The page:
In the US: Tuesdays, 10/9c, TNT
Despite the preponderance in critical theory of the idea of the ‘auteur’ since Cahiers du cinéma first originated it in the 1950s, film and TV are such collaborative media that there are precious few people whose individual vision ‘stamps’ projects indelibly, making them uniquely recognisable as the work of those auteurs. David Lynch, Hal Hartley, Akira Kurosawa, Woody Allen, Wes Anderson – you can probably list a few but not as many as you might think at first.
Edward Burns is probably not a name you’d come up with for that list. His might not even be a name you’ve heard of at all. But starting with The Brothers McMullen and working his way through She’s The One and Sidewalks of New York, there can be few more distinctive directors – to the extent that if you hear a film is likely to be about working class Irish-Catholic brothers living in New York, you almost certainly know it’s going to be an Edward Burns film and as a result, that it’s going to be earthy, authentic, comedic and have a good line in dialogue.
But there’s a danger with auteurship – it can go too far, crowding out everyone else’s contributions.
Take Public Morals, Burns’ latest foray, this time into the world of TV. Set in the 1960s, it’s effectively Burns’ New York take on LA Confidential, giving us corrupt, working class, largely Irish Catholic, often related cops, trying to enforce public morality laws they don’t believe in and turning them to their financial advantage.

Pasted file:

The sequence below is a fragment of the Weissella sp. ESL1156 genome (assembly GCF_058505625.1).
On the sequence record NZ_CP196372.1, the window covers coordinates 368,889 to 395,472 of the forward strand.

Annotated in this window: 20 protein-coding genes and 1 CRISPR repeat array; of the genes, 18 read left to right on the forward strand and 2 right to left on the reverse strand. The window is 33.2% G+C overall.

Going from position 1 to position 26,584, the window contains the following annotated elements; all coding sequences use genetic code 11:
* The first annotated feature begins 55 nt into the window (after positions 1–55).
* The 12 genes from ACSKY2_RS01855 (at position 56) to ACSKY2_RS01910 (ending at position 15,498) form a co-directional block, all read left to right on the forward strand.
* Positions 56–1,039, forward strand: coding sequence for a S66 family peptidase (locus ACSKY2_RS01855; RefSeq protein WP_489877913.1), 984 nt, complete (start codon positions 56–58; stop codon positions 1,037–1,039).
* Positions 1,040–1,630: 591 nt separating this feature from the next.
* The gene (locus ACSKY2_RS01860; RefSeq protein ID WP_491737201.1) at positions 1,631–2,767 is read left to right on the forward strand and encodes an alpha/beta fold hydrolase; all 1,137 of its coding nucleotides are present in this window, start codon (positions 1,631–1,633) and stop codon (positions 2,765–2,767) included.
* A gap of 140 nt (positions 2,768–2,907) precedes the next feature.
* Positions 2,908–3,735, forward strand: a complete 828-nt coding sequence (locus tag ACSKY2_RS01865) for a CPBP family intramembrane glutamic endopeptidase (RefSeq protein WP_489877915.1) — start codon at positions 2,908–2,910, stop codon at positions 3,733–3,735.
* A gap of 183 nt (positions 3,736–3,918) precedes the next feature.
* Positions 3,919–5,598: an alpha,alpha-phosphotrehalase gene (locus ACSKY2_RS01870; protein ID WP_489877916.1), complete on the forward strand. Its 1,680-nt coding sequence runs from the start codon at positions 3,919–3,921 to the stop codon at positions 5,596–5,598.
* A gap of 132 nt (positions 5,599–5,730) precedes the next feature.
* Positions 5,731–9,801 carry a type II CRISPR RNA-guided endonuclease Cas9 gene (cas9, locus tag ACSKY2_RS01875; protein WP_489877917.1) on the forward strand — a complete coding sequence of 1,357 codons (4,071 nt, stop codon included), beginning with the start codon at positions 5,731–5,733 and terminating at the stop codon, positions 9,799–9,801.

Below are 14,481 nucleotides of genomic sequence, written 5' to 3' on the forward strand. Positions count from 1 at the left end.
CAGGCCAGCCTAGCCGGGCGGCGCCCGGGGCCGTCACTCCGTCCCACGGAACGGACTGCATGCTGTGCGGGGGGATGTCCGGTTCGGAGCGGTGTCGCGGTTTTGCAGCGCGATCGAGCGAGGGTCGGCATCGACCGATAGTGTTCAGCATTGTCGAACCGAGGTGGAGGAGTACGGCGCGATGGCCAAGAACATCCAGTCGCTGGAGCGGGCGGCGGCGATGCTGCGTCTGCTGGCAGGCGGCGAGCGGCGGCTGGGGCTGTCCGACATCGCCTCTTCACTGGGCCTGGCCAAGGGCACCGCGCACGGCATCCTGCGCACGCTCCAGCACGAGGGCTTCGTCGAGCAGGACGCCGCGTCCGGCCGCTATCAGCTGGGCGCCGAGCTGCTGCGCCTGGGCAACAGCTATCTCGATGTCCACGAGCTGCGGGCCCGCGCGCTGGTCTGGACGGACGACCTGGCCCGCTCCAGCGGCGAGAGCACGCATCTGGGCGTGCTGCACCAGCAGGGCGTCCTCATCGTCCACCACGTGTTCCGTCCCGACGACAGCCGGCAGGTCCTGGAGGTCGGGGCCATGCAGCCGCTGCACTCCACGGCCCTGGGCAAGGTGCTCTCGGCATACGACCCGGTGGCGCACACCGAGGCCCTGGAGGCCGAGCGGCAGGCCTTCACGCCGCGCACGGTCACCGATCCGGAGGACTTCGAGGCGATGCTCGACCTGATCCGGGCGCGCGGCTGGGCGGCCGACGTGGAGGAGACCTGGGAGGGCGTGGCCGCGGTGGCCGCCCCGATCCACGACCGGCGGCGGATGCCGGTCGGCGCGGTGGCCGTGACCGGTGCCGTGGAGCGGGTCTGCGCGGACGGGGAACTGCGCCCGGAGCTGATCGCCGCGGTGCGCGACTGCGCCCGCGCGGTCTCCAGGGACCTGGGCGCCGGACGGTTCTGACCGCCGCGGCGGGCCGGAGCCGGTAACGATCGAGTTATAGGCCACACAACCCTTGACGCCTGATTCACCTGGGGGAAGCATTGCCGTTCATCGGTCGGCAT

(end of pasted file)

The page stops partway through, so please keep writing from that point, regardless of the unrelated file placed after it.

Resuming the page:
So far, so good. It’s created by Burns. Which is fine. It’s exec produced by Burns. Which is fine. It’s directed by Burns. Which is fine. It’s written by Burns. Which is… fine. And it stars… Burns.
Do you want to guess who gets all the good lines?
Edward Burns writes, directs, executive produces and stars alongside Michael Rappaport and Elizabeth Masucci in this powerful police drama that will take viewers to the seedy, gritty streets and bright, seductive lights of 1960s New York.
The series centers on Terry Muldoon (Burns), an officer of the Public Morals Division, which investigates vice crimes in the city. Many of Muldoon’s fellow cops in the division walk a thin line between morality and crime as vice-related temptations threaten to snare even the best of officers, including Muldoon’s partner, Charlie Bullman (Rapoport).
As Muldoon watches the Hells Kitchen streets where he grew up devoured by an escalating war within two factions of the Irish-American Mob, he becomes more determined than ever to fight back against the city’s dark underbelly so he can provide a safe place where he and his wife, Christine (Masucci), can raise their family.
Is it any good?
If you can skip over pretty much anything that doesn’t feature Burns, it’s actually pretty good. Otherwise, you’ll be pretty bored by Public Morals.